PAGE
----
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Thanks to the construction of the Mississippi River Gulf Outlet, that erosion was already happening. The MRGO, as it's called, is a 76-mile navigation channel that alone is responsible for destroying more than 27,000 acres of wetlands. As a result of MRGO, storm waves from Hurricane Katrina had a clear runway to East New Orleans and the Lower Ninth Ward, where the worst levee breaches and flooding occurred. Congress recognized the path of destruction MRGO helped facilitate and, through its Emergency Supplemental Appropriations Act of 2006 and Water Resources Development Act (WRDA) of 2007, it effectively helped the U.S. Army Corps of Engineers shut down the channel.

However, as the MRGO Must Go Coalition recently reported, the closing of MRGO is still incomplete. The WRDA requires the corps to develop a plan to restore the natural features of the ecosystem, meaning its wetlands and wildlife habitats. That plan — the MRGO Ecosystem Restoration Study— is scheduled to be released this month.

But how this plan will compete or co-exist with plans for expanded offshore drilling in the Gulf Coast has yet to be addressed by the Obama administration. 

Obama says that the drilling provides thousands of jobs, but just a few of those go to low-skilled populations, like those in disadvantaged communities. The exceptions are jobs in toxic waste and oil-spill cleanups, dangerous jobs that even today BP is doing criminal background checks for, and that will keep many who've already been barred from the workforce unemployed.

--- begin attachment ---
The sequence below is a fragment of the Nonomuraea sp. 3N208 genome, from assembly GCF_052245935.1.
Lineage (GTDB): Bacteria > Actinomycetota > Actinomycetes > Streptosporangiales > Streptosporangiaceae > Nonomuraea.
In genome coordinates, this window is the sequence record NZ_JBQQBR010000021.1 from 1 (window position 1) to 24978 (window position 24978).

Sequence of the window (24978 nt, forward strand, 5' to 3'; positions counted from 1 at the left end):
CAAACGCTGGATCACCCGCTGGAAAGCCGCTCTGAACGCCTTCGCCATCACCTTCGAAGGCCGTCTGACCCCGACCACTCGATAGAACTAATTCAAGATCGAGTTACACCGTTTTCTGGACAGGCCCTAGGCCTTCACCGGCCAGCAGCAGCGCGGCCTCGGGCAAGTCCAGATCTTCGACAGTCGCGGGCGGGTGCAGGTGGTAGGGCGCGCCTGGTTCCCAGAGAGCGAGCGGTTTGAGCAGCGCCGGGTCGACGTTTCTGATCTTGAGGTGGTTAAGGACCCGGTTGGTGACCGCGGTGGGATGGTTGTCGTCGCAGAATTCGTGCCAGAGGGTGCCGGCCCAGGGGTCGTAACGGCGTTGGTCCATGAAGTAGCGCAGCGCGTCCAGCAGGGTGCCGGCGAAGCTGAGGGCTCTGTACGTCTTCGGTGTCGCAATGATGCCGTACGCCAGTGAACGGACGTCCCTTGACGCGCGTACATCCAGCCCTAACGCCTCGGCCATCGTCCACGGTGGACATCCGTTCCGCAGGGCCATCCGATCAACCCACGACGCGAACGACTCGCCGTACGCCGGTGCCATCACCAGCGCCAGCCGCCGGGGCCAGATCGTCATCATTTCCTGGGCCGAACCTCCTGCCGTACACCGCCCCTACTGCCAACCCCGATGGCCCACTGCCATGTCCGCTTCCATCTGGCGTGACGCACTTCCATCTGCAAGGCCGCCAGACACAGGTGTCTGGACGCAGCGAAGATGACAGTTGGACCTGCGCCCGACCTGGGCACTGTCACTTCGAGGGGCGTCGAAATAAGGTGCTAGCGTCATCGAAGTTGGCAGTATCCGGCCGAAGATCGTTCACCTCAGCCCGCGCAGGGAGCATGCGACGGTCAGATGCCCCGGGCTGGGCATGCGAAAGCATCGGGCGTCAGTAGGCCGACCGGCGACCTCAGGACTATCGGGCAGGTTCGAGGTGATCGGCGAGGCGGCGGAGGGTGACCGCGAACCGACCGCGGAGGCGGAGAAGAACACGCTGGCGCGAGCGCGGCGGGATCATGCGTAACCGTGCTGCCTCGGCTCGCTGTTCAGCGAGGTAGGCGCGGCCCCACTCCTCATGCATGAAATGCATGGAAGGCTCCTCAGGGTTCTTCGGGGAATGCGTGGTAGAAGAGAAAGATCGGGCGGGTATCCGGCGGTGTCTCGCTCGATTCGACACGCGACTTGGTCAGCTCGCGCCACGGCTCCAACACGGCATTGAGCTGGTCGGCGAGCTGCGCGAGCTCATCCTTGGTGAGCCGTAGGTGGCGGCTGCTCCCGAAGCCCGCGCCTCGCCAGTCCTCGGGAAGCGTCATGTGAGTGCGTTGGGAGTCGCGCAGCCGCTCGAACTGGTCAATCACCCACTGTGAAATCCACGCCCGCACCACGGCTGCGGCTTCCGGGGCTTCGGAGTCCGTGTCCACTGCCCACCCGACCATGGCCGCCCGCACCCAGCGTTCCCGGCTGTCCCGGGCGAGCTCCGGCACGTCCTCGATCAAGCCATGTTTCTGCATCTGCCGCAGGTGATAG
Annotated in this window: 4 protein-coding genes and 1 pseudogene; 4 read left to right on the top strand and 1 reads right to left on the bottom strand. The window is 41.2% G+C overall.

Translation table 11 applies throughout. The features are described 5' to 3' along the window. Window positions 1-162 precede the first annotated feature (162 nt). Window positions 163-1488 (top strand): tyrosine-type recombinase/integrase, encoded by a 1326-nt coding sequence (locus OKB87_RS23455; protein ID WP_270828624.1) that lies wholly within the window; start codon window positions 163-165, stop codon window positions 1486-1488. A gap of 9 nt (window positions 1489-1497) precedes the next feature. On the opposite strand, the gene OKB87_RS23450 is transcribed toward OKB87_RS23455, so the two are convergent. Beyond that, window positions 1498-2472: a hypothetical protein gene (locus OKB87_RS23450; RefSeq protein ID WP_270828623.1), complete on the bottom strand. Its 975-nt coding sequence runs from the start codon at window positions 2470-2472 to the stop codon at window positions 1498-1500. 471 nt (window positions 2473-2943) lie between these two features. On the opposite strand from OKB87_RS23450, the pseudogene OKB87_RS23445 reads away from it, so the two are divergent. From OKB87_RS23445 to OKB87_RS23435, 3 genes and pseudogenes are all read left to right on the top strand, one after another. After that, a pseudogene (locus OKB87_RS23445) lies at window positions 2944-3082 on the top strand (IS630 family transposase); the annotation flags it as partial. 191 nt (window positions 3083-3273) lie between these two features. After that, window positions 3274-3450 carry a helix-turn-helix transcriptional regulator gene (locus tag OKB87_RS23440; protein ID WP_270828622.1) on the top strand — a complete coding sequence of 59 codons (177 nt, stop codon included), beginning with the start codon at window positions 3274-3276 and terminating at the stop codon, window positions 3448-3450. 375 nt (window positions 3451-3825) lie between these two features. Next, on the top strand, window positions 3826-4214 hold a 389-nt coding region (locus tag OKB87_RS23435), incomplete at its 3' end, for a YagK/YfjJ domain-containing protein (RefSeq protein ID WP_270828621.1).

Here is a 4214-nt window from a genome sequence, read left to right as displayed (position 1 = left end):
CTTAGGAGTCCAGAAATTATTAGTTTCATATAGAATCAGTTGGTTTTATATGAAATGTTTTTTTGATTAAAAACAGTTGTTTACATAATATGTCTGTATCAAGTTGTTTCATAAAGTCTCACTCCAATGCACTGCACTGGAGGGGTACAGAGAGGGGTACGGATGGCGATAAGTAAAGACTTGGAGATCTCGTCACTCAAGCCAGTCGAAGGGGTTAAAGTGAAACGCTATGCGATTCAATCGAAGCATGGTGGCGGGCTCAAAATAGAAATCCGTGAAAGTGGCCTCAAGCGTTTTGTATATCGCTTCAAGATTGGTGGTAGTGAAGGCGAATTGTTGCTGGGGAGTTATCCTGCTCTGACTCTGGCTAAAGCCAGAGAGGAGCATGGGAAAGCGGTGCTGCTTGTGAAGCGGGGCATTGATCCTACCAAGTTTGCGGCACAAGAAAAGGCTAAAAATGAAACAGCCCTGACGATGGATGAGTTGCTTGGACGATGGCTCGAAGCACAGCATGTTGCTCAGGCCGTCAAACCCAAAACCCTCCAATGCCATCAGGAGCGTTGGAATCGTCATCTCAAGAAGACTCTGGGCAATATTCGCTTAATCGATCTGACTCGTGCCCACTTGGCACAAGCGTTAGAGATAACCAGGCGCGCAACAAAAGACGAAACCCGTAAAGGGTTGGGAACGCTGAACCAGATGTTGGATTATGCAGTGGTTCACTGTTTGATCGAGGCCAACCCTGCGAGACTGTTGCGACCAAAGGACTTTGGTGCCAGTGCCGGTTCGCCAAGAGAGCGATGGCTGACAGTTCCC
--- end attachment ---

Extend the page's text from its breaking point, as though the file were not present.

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In Jefferson Parish, about 30 miles south of New Orleans, is the town of Lafitte, a place where streets and landmarks won't show up on your Google Maps or GPS. It's the home of hundreds of fishers, shrimpers and crab catchers, some of whom identify as "coonass," or Cajun. Many are white and poor and can't get employment due to the background checks and drug tests. If they can't get work, poor African Americans living farther inland are in an even more disadvantaged position. Few jobs have been made available for Vietnamese fishers and boaters, as well.

There are alternatives, such as the Gulf Coast Civic Works Act, which was introduced to Congress in May 2009. The act would provide thousands of jobs throughout Louisiana, Mississippi and Alabama, helping residents of all backgrounds preserve and protect their coasts. Coastal restoration is the only kind of economic and environmental security that is needed. The hope is that the president will make the right choice.

Brentin Mock, a frequent contributor to The Root, is based in New Orleans.